A comparison of paramedic practice with that of an emergency care practitioner

Matthew Dixon
Wednesday, July 2, 2014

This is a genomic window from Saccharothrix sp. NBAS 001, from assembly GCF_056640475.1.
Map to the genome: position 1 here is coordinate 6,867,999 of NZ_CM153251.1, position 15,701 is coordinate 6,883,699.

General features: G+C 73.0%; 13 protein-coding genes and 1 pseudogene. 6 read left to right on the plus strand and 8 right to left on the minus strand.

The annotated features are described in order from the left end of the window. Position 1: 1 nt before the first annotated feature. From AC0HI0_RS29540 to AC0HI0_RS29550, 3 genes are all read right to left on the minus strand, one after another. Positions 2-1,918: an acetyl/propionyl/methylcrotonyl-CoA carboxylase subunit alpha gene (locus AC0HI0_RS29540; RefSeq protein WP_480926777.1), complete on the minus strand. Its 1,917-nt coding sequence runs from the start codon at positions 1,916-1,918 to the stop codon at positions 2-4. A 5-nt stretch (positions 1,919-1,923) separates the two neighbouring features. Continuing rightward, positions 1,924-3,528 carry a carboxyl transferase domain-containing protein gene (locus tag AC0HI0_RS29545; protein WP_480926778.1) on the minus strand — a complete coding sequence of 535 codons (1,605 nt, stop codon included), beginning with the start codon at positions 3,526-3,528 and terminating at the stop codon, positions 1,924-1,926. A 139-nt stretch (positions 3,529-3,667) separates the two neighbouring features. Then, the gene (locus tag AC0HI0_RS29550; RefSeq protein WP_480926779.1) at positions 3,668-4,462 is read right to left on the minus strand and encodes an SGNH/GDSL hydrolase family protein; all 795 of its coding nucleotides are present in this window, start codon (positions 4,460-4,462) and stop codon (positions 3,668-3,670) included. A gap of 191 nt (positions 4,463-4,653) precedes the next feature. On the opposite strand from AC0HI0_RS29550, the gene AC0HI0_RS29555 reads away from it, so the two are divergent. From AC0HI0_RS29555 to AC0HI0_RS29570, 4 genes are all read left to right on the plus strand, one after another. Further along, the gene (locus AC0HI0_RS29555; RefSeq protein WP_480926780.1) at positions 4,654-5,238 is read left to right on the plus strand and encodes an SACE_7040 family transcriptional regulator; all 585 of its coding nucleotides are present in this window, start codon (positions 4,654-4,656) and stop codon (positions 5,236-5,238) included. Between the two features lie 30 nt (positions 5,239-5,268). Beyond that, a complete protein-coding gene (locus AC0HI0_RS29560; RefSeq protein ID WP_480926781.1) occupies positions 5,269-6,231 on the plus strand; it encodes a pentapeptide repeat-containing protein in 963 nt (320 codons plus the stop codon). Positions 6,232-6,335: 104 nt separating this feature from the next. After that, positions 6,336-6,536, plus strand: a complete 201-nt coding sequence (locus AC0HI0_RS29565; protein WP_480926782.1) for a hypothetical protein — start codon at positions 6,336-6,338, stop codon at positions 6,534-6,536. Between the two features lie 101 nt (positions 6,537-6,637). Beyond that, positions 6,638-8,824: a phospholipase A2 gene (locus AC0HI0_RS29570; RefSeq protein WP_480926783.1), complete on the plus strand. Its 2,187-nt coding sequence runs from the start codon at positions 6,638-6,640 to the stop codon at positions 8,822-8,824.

This article, following on from the previous article by Gaisford (2014), set out to further quantify the day-to-day work of the modern ambulance service. A particular focus was given to the comparison of emergency care practitioner (ECP) and paramedic practice. Non-patient-identifiable audit data from two consecutive years of practice was analysed and compared, looking in particular at the rates the different clinicians treated patients at scene and referred to specialist units. Seven specific categories of presenting complaint were analysed in depth to illustrate where and why the ECP was performing better than the paramedic at treating patients in the community. The audit of the data showed that in all areas the ECP sends less patients to the emergency department than the paramedic; this was found to be due to both the enhanced range of skills and interventions the ECP has available to him/her as well as the greater level of clinical reasoning and knowledge possessed by the ECP.

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